It is currently estimated that there are 144,000 people living with Hepatitis C in England alone. Though a small proportion of the total, men who have sex with men are one of the risk groups.

 Until now there has been no definite cure, and so far treatments have been long, debilitating, and often don’t work anyway. The usual outcome is cirrhosis of the liver, and eventual prognosis death.
So why is Hepatitis C treatment in the news? According to the Hep C Trust, new treatments are now available that can cure 95% of all cases, leading to a projected saving in England alone of over 5000 lives by 2030 and preventing the need for 1000 future liver transplants. The population of those living with Hepatitis C would be cut by over 90%.
What is needed is a nationwide screening programme and greater awareness. Often GPs don’t test for Hep C until the illness is quite advanced. Early diagnosis and treatment will mean that transmission rates will slow down, and eventually peter out, hence the projection that we could eliminate the disease by 2030. There are similarities with HIV here, in that early diagnosis and treatment can bring down a patient’s viral load to undetectable, meaning that it is virtually impossible for them to pass on the virus. But there is one important difference. Where there is still no cure for HIV, there is now a cure for Hep C, so it is doubly important that we get tested. As gay men, we are fortunate in that we are usually offered Hep C screening as a matter of course when attending a Sexual Health Clinic. If you aren’t, then ask for it.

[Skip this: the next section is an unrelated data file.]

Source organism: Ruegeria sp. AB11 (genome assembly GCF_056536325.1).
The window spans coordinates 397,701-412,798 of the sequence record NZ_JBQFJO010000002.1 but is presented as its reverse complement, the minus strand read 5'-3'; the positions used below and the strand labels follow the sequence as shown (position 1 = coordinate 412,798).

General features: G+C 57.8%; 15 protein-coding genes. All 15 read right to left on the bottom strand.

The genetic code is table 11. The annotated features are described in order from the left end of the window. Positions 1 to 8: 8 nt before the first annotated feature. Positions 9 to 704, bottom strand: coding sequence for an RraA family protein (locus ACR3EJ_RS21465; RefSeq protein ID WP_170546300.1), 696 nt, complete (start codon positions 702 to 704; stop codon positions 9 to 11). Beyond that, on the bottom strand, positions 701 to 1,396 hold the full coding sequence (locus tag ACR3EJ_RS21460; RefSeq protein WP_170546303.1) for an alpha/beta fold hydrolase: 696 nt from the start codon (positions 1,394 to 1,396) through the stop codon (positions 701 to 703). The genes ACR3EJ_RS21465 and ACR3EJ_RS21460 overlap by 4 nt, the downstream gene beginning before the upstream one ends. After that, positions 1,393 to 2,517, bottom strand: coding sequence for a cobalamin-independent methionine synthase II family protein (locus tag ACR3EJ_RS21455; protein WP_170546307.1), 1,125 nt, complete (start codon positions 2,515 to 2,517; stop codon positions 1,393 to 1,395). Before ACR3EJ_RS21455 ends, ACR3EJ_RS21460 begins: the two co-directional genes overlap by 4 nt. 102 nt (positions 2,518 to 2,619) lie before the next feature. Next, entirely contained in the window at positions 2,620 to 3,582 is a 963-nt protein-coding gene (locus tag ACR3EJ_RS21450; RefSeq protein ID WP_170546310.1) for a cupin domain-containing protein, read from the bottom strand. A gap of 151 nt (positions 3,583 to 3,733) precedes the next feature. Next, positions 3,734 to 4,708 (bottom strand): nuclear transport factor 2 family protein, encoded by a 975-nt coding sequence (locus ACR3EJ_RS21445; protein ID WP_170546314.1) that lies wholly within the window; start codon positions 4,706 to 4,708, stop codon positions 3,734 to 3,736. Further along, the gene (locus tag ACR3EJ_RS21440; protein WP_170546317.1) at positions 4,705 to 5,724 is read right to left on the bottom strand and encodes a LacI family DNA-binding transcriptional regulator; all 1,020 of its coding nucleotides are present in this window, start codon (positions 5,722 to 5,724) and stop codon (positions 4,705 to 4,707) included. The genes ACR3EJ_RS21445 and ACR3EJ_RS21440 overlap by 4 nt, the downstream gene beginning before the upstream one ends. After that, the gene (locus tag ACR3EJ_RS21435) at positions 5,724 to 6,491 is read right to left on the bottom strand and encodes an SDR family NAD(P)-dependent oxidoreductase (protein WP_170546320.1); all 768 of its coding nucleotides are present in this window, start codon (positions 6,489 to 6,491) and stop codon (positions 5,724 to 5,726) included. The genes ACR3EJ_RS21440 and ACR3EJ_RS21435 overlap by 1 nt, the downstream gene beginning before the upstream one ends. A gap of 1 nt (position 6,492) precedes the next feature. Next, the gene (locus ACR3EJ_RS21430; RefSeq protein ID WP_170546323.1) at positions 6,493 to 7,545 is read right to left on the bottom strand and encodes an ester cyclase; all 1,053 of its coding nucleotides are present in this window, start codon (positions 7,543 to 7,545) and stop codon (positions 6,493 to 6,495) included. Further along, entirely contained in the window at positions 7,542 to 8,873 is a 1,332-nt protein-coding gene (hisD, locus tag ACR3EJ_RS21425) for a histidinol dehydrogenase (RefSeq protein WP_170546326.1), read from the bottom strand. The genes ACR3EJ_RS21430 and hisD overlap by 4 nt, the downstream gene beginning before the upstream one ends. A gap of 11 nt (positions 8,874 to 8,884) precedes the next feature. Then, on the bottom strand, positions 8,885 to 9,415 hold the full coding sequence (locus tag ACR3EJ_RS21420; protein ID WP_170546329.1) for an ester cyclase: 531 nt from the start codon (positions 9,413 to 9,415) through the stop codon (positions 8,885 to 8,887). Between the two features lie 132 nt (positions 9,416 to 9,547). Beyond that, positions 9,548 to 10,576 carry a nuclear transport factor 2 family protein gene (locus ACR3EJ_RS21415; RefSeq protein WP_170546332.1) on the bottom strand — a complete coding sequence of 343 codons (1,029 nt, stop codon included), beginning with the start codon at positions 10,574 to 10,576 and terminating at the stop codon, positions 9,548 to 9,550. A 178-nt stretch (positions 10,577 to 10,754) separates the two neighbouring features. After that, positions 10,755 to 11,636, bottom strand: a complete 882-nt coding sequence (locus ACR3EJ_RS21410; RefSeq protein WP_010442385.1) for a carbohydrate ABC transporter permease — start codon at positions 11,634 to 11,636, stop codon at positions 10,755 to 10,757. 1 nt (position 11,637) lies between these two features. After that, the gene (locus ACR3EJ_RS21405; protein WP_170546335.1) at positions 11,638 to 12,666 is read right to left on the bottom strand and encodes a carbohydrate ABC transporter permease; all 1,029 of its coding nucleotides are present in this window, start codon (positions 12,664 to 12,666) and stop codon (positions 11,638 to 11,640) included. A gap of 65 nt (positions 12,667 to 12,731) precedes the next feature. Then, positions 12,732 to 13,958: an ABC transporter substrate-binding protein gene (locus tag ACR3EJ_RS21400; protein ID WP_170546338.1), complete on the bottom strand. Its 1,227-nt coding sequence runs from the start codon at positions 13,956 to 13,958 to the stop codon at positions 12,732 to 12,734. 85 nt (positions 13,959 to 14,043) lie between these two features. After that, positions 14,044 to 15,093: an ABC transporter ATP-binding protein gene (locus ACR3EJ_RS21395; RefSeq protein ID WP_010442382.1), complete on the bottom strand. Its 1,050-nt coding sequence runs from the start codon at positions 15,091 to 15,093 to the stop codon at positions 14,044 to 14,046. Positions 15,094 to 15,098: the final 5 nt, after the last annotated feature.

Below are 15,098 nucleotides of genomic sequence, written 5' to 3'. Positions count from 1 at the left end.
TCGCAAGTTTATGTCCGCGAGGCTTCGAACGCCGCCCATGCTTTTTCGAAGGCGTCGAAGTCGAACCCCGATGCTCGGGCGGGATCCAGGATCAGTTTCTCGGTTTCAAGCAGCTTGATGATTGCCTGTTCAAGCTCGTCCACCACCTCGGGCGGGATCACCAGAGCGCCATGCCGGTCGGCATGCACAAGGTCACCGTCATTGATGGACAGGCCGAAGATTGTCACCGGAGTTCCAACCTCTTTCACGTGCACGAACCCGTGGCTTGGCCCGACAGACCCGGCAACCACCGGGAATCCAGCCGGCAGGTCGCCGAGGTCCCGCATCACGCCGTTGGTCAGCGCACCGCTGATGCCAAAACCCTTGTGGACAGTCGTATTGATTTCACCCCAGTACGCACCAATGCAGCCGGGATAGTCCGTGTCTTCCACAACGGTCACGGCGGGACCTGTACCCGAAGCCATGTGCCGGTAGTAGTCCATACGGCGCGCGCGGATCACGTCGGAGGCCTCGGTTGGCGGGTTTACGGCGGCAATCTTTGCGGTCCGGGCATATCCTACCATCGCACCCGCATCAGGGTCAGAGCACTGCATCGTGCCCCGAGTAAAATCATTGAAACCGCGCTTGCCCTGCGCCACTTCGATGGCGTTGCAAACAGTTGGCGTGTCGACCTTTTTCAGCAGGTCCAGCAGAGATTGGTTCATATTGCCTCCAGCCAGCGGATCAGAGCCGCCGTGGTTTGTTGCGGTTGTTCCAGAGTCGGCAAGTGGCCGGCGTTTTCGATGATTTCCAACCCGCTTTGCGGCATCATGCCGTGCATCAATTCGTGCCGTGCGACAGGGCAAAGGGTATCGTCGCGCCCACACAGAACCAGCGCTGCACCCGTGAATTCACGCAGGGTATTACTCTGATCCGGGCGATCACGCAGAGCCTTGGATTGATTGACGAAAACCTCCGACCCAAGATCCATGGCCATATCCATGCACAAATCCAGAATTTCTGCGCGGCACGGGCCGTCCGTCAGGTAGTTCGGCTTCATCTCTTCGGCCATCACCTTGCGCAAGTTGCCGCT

This awareness needs to be extended into the wider populace, where the problem is one of implementation, which, as usual, is taking too long. A few days ago, The Guardian ran a story stating that, “the NHS is to pay for around 500 people with end-stage liver disease caused by hepatitis C to receive a new drug which could cure them, without waiting for guidance from the advisory body, Nice.”

As Charles Gore, one of the founder members of The Hepatitis C Trust put it at the media event I attended, “Are we going to step up and do this, or leave things as they are.” This would certainly seem to be a step in the right direction. Though the cost of treatment is high, it has to be weighed against the far greater cost of doing nothing, allowing Hepatitis C rates to increase, and ultimately putting a far greater burden on the NHS. We should be looking at the long term, not, as is sadly too often the case, the short term. Governments, as we know too well, rarely look past the next election date.
Let us hope that both the Government and the NHS take notice and set us on the path to eradicating this terrible disease.